also to cause sorrowful immergences.

Why? Both constructive emergences and destructive immergences are the
result of "deep creativity". Creative humans cannot ignore this fact,
just as the creativity of other animals, plants and even inanimate
objects have to cope with this this fact.

EVERY technological artifact, i.e., EVERY technology, is the result
of the creative effort of one or more humans. Were it not for human
creativity, these technologies would never have seen the light. But
now, since they have been created by humans, it does not mean that
they have become imbedded with human creativity. They still have as
little creativity as the raw materials from which they have been

Not only does technology result from human creativity, but is human
creativity also necessary to obtain effective and efficient results
with technology. Without human creativity, technologies have little
function. For example, take a computer (stand-alone or web-linked)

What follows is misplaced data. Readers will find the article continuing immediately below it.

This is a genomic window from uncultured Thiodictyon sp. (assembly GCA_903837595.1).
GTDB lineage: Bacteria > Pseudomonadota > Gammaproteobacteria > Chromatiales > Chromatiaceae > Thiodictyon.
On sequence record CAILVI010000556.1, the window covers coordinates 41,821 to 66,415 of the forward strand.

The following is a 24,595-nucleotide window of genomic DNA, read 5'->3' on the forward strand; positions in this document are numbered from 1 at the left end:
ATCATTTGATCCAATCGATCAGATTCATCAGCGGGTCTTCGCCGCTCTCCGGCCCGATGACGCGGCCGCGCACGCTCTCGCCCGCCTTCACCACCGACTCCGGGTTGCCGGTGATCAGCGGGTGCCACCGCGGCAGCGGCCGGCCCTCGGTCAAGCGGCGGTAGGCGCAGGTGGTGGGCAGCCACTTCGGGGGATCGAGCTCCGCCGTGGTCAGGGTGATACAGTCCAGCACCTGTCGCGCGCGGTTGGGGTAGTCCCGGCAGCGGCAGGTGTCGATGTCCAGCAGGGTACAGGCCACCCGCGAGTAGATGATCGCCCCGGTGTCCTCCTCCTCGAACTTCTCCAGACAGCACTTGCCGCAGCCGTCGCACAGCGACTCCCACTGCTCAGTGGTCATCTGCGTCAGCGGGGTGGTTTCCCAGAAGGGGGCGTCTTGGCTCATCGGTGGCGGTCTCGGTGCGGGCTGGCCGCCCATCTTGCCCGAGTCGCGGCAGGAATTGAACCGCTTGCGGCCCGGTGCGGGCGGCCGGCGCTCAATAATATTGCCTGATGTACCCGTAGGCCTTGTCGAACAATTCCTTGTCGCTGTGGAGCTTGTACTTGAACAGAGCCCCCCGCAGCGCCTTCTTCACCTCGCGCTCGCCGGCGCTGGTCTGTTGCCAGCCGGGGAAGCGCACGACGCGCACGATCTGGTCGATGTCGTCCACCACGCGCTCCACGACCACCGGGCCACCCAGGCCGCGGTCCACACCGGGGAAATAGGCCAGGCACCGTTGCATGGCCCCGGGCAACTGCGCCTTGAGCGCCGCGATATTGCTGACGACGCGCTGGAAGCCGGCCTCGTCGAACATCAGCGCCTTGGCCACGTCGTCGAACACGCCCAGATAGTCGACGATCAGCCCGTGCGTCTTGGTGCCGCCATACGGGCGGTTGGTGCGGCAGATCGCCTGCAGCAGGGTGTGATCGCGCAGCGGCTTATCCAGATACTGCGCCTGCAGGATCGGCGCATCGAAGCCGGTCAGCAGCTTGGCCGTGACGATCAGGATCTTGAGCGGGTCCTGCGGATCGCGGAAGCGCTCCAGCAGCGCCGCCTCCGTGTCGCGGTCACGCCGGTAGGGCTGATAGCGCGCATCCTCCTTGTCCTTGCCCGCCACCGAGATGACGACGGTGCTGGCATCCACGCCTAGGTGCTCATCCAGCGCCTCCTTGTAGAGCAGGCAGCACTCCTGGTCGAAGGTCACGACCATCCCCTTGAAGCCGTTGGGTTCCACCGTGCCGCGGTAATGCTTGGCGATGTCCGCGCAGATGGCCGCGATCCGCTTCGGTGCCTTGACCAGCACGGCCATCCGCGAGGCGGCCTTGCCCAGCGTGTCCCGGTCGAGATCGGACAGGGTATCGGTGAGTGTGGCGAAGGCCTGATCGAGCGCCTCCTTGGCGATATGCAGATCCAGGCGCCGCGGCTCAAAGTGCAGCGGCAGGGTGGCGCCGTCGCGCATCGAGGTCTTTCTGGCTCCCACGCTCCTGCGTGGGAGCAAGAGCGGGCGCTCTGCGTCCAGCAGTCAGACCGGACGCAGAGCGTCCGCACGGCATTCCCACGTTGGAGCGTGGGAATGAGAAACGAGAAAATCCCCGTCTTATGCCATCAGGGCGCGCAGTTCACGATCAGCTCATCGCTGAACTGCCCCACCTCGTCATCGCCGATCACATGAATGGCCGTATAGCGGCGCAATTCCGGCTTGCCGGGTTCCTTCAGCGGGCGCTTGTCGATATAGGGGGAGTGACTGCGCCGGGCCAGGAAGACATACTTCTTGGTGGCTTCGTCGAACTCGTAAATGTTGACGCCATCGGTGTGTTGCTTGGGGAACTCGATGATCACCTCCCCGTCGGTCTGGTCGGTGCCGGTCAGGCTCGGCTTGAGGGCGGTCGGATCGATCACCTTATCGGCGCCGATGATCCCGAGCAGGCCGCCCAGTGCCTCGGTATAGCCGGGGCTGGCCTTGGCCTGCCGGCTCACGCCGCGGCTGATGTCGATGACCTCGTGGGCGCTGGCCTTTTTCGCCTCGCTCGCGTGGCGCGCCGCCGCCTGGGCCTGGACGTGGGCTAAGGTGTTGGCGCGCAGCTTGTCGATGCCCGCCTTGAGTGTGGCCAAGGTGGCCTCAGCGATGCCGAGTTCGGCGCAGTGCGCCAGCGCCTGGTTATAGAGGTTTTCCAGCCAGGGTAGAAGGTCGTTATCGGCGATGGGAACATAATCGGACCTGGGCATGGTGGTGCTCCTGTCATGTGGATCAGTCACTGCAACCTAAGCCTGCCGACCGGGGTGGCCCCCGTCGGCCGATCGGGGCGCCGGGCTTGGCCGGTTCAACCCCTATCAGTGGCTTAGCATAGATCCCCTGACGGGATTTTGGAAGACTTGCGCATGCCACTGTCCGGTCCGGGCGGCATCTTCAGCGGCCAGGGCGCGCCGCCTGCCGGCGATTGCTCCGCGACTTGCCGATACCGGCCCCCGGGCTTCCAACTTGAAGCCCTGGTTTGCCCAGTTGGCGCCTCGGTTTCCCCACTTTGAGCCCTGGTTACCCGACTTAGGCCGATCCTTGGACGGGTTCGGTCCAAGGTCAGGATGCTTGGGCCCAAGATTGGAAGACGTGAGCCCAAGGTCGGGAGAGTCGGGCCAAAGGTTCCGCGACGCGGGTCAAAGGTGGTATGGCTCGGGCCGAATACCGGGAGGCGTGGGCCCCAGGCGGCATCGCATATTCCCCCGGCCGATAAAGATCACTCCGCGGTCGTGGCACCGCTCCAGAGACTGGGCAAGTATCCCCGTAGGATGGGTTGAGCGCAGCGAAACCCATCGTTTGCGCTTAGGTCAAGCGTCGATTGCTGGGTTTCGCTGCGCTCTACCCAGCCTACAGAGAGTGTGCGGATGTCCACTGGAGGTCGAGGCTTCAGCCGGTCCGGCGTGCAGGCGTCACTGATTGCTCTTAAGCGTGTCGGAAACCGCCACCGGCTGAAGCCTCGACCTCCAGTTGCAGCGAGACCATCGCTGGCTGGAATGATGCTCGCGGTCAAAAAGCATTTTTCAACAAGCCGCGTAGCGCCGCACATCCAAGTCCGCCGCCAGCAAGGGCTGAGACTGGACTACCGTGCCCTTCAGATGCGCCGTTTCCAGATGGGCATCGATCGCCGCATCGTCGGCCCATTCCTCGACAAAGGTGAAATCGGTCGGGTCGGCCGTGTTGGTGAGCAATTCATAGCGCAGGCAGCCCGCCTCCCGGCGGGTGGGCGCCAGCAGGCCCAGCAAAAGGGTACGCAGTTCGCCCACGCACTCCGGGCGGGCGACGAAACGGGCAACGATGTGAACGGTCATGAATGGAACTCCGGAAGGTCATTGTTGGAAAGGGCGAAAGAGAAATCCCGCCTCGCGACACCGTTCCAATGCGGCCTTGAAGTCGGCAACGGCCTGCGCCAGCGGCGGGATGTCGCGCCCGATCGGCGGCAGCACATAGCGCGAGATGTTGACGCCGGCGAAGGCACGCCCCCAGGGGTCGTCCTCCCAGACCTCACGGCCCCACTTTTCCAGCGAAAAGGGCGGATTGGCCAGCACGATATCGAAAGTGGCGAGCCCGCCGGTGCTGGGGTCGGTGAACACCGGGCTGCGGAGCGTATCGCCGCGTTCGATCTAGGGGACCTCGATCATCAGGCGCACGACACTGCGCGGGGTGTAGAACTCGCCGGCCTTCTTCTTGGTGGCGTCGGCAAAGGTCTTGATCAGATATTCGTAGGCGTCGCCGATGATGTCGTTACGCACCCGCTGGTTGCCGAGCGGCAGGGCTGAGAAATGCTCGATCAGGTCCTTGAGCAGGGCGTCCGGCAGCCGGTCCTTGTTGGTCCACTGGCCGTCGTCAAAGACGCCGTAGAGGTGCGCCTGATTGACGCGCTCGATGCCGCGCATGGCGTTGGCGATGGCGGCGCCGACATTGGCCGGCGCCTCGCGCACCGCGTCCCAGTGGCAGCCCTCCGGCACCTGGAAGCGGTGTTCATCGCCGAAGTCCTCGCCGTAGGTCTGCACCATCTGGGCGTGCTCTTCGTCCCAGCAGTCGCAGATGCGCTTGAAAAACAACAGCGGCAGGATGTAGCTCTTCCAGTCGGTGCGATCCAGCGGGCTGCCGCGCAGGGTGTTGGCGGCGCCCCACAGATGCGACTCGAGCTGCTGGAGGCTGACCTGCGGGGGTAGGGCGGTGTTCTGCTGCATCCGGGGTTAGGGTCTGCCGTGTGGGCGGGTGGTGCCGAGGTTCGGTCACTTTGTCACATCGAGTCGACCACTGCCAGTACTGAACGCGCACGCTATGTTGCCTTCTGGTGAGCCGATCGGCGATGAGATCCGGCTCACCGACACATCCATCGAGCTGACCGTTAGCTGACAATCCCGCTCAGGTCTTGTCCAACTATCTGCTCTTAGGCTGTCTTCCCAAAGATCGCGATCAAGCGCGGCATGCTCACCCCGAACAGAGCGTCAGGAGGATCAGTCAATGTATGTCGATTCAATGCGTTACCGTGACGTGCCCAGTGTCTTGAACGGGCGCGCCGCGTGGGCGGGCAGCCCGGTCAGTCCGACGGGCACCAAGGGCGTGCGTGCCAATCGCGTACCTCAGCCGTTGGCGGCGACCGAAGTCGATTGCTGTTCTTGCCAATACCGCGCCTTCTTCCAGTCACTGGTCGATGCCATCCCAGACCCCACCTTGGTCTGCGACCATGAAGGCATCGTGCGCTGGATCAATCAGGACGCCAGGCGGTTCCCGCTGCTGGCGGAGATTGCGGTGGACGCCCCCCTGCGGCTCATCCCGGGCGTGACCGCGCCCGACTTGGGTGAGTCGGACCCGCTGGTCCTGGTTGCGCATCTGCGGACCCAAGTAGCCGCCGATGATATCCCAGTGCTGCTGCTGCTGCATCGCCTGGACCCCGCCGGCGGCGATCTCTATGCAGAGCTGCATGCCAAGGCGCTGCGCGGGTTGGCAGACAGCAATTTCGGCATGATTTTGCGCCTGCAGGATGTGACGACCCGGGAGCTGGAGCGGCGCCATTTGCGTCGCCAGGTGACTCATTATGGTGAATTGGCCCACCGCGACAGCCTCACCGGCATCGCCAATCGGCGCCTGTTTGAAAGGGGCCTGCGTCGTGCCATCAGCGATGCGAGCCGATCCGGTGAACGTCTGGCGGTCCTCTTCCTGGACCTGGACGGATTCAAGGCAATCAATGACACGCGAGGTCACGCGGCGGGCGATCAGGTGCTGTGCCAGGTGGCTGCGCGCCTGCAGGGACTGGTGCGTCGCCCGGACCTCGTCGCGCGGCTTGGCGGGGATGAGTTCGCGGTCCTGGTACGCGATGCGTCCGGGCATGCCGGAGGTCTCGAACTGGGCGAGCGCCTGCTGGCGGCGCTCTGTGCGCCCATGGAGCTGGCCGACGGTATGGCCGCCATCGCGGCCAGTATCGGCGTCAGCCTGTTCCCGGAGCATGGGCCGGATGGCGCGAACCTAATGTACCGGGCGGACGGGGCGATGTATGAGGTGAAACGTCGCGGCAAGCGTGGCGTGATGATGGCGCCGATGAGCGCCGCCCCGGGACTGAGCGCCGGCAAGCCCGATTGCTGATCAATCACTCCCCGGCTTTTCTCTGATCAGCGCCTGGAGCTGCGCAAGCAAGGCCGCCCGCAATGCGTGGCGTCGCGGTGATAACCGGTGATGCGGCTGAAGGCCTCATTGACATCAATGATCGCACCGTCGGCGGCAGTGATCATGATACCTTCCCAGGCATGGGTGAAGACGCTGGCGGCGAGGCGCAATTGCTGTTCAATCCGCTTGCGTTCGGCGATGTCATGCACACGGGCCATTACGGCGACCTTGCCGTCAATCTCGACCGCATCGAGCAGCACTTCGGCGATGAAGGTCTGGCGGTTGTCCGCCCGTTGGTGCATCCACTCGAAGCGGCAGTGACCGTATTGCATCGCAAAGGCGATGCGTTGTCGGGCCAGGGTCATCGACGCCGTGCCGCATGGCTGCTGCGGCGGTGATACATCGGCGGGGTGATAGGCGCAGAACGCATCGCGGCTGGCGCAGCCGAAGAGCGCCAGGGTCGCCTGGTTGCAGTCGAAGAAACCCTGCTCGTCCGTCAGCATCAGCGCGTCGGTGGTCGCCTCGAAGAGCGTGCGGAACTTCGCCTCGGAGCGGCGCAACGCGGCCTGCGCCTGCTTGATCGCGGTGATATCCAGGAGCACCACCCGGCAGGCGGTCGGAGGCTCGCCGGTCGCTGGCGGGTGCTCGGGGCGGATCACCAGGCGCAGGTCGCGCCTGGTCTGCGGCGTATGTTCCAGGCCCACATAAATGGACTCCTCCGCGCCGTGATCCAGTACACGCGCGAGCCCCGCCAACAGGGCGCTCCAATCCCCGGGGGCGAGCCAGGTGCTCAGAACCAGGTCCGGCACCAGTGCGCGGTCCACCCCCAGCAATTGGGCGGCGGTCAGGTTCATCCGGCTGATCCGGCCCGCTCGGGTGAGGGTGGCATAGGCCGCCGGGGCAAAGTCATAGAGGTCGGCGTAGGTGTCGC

and place it in any cage in any zoo. What will the elephants do with
it? What will the monkeys do with it?

Thus technologies, even in education, makes only sense in terms of
the following complex pattern. I will denote "beings" by square
brackets [ ] and "becomings" by arrows ------->

[raw material]---innovater creativity--->[technology]--....
...--user creativity--->[complex culture]

Remove the innovater's creativity or the user's creativity and the
pattern disintegrates. The end [complex culture] is not possible

[Winfried - and others who have been following the series on the
essentialities - have you noticed the pattern X * Y * Z? What can we
say about technology acting as an umlomo ("mouthpiece", commuter)?]

But let us try to get a perspective on the emergences and immergences
which I have refered to earlier. How do they fit into this pattern

Well, the first part of the pattern, namely
[raw material]---innovater creativity--->[technology]....
does not tell the whole story. For every technology which has
emerged, little is told, if any, about the incredible number of
failures which preceded it and even immergences associated with it.
In other words, the technology itself signifies only constructive